### DIfference in days hours and second between dates

by *alexandre* (Novice)
 on Jun 13, 2013 at 15:39 UTC Need Help??
*alexandre* has asked for the wisdom of the Perl Monks concerning the following question:

Hi a few years ago I've written a perl function to calculate the difference between two dates in perl.
```sub timeDiff {
local our \$invoke = shift || '';
local our \$date1 = shift || '';
local our \$date2 = shift || '';
#'2005-08-02 0:26:47', date2 =>  '2005-08-03 13:27:46'
local our  @offset_days = qw(0 31 59 90 120 151 181 212 243 273 30
+4 334);

local our \$year1  = substr(\$date1, 0, 4);
local our \$month1 = substr(\$date1, 5, 2);
local our \$day1   = substr(\$date1, 8, 2);
local our \$hh1    = substr(\$date1,11, 2) || 0;
local our \$mm1    = substr(\$date1,14, 2) || 0;
local our \$ss1    = substr(\$date1,17, 2) if (length(\$date1) > 16);
#\$ss1  ||= 0;

local our \$year2  = substr(\$date2, 0, 4);
local our \$month2 = substr(\$date2, 5, 2);
local our \$day2   = substr(\$date2, 8, 2);
local our \$hh2    = substr(\$date2,11, 2) || 0;
local our \$mm2    = substr(\$date2,14, 2) || 0;
local our \$ss2    = substr(\$date2,17, 2) if (length(\$date2) > 16);
#\$ss2  ||= 0;

local our \$total_days1 = \$offset_days[\$month1 - 1] + \$day1 + 365 *
+ \$year1;
local our \$total_days2 = \$offset_days[\$month2 - 1] + \$day2 + 365 *
+ \$year2;
local our \$days_diff   = \$total_days2 - \$total_days1;

local our \$seconds1 = \$total_days1 * 86400 + \$hh1 * 3600 + \$mm1 *
+60 + \$ss1;
local our \$seconds2 = \$total_days2 * 86400 + \$hh2 * 3600 + \$mm2 *
+60 + \$ss2;

local our \$ssDiff = \$seconds2 - \$seconds1;

local our \$dd     = int(\$ssDiff / 86400);
local our \$hh     = int(\$ssDiff /  3600) - \$dd *    24;
local our \$mm     = int(\$ssDiff /    60) - \$dd *  1440 - \$hh *   6
+0;
local our \$ss     = int(\$ssDiff /     1) - \$dd * 86400 - \$hh * 360
+0 - \$mm * 60;

return "\$dd J \$hh H \$mm M \$ss Sec";
}

But the result is not correct anymore it's give the resultat for the difference between today and the 2013-07-03 00:00:00 as the following result 734581 J 6 H 34 M 26 Sec where J is number of days h hours M minutes and sec seconds

Replies are listed 'Best First'.
Re: DIfference in days hours and second between dates
by davido (Archbishop) on Jun 13, 2013 at 15:56 UTC

print timeDiff('', "2013-06-13 0:01:01", "2013-07-03 00:00:00" ), "\n"; gives me the following output:

```19 J 23 H 58 M 59 Sec

Which, while I'm not sure it's 100% accurate, it's far from 734581 days. Have you tried printing the variables you're passing as parameters immediately before calling the function? Could be a case of garbage in.

....*sigh*..... This really ought to be relegated to DateTime, or one of the other CPAN offerings that is well maintained. Date calculations are not as easy as they look. What's with "local our" instead of true "my" variables? ...just curious; I don't see "local our", um, ever.

Dave

I think its because he's showing some old code he wrote, not new code. I mentioned the "local our" oddity in an earlier question of his on Re: perl variable displayed as a hash value.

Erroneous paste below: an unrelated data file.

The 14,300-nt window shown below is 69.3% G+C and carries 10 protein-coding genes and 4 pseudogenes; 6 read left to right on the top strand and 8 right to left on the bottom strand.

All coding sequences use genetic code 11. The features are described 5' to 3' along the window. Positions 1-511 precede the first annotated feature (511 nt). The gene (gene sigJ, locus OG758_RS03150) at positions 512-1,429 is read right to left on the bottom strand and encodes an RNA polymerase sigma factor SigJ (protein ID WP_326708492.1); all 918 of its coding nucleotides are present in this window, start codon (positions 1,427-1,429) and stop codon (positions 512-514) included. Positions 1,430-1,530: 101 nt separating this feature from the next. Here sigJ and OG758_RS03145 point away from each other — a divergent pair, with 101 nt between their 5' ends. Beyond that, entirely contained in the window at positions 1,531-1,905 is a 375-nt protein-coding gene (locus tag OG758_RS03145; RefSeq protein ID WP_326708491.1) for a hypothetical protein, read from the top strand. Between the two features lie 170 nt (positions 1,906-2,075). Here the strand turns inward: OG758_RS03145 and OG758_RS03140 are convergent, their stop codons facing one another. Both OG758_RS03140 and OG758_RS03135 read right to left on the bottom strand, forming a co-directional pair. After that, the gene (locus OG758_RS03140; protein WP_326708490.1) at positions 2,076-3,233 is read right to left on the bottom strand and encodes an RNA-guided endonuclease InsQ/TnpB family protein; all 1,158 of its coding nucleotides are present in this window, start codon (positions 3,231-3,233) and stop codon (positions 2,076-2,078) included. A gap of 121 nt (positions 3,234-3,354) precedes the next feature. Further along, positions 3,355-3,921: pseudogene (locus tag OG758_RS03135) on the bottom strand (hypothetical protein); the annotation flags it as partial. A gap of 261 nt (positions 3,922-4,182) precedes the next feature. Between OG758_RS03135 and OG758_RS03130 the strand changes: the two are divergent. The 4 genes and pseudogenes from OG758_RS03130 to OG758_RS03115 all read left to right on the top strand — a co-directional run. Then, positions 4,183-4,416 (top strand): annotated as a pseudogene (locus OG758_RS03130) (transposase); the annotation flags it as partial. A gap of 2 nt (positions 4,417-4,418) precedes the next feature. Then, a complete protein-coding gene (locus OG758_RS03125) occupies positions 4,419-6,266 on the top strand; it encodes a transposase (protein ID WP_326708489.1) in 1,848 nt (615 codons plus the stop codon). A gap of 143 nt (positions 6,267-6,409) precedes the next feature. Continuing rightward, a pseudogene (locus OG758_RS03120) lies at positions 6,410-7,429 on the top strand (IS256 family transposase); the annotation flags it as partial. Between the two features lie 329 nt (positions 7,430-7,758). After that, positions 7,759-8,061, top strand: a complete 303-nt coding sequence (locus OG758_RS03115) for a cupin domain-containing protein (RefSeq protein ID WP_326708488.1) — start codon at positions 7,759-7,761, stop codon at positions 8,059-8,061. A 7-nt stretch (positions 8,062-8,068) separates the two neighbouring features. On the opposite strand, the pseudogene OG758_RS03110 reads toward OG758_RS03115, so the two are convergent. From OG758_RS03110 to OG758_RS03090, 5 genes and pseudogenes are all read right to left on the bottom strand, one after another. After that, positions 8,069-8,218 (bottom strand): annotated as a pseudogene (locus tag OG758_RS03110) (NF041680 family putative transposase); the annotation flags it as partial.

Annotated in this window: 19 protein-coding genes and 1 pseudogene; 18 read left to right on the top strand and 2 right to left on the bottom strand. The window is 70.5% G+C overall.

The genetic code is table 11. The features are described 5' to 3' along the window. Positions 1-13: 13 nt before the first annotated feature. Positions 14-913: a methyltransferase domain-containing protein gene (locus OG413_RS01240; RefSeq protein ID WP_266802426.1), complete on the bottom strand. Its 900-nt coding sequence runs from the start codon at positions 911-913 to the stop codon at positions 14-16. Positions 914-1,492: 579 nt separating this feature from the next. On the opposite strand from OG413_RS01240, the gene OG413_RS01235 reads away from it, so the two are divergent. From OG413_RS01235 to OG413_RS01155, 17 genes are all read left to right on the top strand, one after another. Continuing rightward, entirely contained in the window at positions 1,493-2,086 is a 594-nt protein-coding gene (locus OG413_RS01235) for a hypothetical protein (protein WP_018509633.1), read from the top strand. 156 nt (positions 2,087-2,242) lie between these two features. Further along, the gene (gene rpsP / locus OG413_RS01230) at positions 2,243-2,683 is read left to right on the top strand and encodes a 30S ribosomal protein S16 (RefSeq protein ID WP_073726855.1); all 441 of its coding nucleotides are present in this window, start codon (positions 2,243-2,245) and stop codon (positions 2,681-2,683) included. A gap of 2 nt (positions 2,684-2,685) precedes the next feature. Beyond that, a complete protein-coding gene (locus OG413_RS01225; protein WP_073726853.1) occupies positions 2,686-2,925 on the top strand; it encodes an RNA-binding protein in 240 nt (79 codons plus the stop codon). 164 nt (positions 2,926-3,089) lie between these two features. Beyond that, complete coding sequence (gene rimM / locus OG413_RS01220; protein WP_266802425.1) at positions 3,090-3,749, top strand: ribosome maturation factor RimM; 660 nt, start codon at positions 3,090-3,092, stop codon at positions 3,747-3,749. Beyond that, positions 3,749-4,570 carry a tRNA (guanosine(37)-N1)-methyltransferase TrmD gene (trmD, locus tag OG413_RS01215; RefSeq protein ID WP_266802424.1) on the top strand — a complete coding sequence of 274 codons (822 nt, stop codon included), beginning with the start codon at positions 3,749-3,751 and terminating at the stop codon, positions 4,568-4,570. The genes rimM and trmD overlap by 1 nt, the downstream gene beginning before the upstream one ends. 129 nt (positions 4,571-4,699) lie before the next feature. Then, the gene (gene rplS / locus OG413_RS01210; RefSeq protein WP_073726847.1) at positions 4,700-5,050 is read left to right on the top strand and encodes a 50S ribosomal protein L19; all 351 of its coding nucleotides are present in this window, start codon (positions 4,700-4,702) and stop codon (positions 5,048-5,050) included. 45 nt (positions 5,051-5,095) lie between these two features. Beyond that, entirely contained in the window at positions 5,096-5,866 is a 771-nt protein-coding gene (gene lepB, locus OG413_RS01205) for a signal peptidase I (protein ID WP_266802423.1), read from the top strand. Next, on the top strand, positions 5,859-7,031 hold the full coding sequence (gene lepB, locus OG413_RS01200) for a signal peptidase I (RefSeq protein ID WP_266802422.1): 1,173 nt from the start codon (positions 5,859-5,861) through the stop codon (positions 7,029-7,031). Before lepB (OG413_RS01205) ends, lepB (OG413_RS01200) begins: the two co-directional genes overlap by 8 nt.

If you spot any bugs in my solutions, it's because I've deliberately left them in as an exercise for the reader! :-)

Yeah, I understand that it's old code. But "our" was introduced when, Perl 5.8 maybe? And "my" pretty much came with Perl 5. So where did the idiom come from? What book, what website, what teacher is promoting it? The idea came from somewhere, or a misinterpretation of an idea that came from somewhere. ;)

It would never have been considered a "best practice" for variables that need to be lexically scoped to a subroutine in any version of Perl since Perl 5.

Dave

Re: DIfference in days hours and second between dates
by space_monk (Chaplain) on Jun 13, 2013 at 15:55 UTC

Please look at the module DateTime or Date::Calc and replace your code with calls to it.

The following is undebugged and untested, so you're welcome to fix any minor issues that show up. :-)

```use strict;
use warnings;
use DateTime;
use DateTime::Duration;
use DateTime::Format::Strptime;

sub timeDiff {
# invoke isn't used, what's it for?
my \$invoke = shift || '';
my \$date1 = shift || '';
my \$date2 = shift || '';

my \$dParser = DateTime::Format::Strptime->new(
pattern   => '%F %T',
locale    => 'en',
time_zone => 'CET',
on_error  => 'croak',
);

my \$dt1 = \$dParser->parse_datetime(\$date1);
my \$dt2 = \$dParser->parse_datetime(\$date2);

my \$dur = \$dt2 - \$dt1;

my (\$dd, \$hh, \$mm, \$ss) = \$dur->in_units('days', 'hours', 'minutes
+', 'seconds');

return "\$dd J \$hh H \$mm M \$ss Sec";
}
If you spot any bugs in my solutions, it's because I've deliberately left them in as an exercise for the reader! :-)
Re: DIfference in days hours and second between dates
by perlfan (Curate) on Jun 13, 2013 at 16:10 UTC
Oh my - !DIY (from most recent YAPC).
Re: DIfference in days hours and second between dates
by poj (Monsignor) on Jun 13, 2013 at 16:08 UTC
I would check the today parameter, this gives your results
```print timeDiff('','0000-00-13 17:25:34','2013-07-03 00:00:00');
poj

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